A transthoracic echocardiography may aid in excluding an intracardiac source of embolism.

Transesophageal studies may exclude small valvular thrombi, which may be below the resolution capacity of transthoracic ultrasonography.

Doppler ultrasonography of the aorta may exclude aortic aneurysm.

Magnetic resonance imaging and CT scanning offer alternative means to effectively evaluate thoracic and abdominal aortic sources of embolism. The image below shows a CT scan of the abdomen, demonstrating the infrarenal aorta with an aneurysm and a mural thrombus. Obviously, efforts to avoid intravascular contrast should be undertaken.

CT scan of an infrarenal abdominal aortic aneurysm CT scan of an infrarenal abdominal aortic aneurysm showing the mural thrombosis (white arrowhead) and the bright atherosclerotic calcifications (black arrowhead).

Unfortunately, angiography may be necessary before surgical intervention can be performed, despite the risk of exacerbating cholesterol embolism by mechanical trauma. Peripheral angiography is the best test for establishing a diagnosis of atheroembolism involving the abdominal aorta and the lower extremity arteries.

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Procedures

Definitive diagnosis of the presence of cholesterol embolism is made by performing a biopsy on affected tissue. Skin and muscle are the most accessible sites for obtaining a biopsy specimen and seem to offer the most reliable specificity and favorable sensitivity.[26] Include symptomatic skin or muscle in the biopsy site whenever possible, but even asymptomatic extremities in patients with visceral disease may yield positive biopsy results. Biopsy incisions should probe to subcutaneous fat, if possible, to sample the small vessels, in which cholesterol embolism commonly occurs. Instruct the laboratory to cut sections at multiple levels through the tissue block because changes may be present in only short segments of affected arteries. In one instructive case report, premortem diagnosis of cholesterol embolism was missed when the first sections of a muscle biopsy were interpreted as being consistent with vasculitis. Cholesterol clefts were found in the tissue at postmortem examination, and further sectioning of the original muscle biopsy sample revealed cholesterol crystals amid the vasculitic lesions.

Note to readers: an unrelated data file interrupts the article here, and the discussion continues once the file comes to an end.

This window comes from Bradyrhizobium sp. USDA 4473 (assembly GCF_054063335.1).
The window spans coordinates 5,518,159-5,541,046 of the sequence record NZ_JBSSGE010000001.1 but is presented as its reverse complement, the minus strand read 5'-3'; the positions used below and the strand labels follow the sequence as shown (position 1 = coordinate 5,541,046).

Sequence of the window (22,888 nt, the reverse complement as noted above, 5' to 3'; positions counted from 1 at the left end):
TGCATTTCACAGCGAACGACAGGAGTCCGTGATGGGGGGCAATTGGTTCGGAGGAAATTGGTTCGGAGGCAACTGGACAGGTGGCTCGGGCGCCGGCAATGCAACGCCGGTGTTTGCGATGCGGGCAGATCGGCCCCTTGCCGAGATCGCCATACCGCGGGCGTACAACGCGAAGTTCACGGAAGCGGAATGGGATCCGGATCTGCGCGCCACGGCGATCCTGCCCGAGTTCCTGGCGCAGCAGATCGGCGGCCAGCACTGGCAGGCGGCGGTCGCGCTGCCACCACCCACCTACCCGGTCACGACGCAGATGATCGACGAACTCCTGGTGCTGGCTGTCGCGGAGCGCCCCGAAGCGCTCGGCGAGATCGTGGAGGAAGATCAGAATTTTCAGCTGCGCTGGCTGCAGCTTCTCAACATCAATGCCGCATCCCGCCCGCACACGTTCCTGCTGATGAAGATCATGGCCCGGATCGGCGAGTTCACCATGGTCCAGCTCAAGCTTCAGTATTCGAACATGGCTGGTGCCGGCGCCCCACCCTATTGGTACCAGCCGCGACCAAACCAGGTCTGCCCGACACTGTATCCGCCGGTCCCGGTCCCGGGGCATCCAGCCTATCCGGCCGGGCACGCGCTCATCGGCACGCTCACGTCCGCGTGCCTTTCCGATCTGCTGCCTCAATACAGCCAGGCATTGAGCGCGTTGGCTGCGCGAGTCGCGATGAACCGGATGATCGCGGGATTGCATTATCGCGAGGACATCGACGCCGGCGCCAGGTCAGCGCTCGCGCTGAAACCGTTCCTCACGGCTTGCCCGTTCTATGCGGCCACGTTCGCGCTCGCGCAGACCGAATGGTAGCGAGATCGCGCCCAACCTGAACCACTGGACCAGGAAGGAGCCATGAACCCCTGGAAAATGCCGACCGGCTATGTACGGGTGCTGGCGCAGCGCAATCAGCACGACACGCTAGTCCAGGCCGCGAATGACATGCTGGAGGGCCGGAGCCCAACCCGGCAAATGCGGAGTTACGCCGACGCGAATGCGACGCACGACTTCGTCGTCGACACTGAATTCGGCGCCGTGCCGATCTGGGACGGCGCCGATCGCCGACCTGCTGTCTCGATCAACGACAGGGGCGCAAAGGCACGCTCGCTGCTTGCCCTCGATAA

In evaluating a patient with suspected cholesterol embolism, the consulting dermatologist is often faced with the daunting prospect of performing a skin biopsy on an already compromised extremity. Biopsy should be selectively performed. In unfavorable circumstances, biopsy is recommended if one or more of the following criteria for diagnosis is lacking:

  • A patient with documented diffuse atherosclerosis and exposure to a known cholesterol embolism–precipitating factor or factors
  • Acute renal failure with an increase in creatinine levels of more than 150% of the baseline
  • Characteristic cutaneous lesions or retinal embolism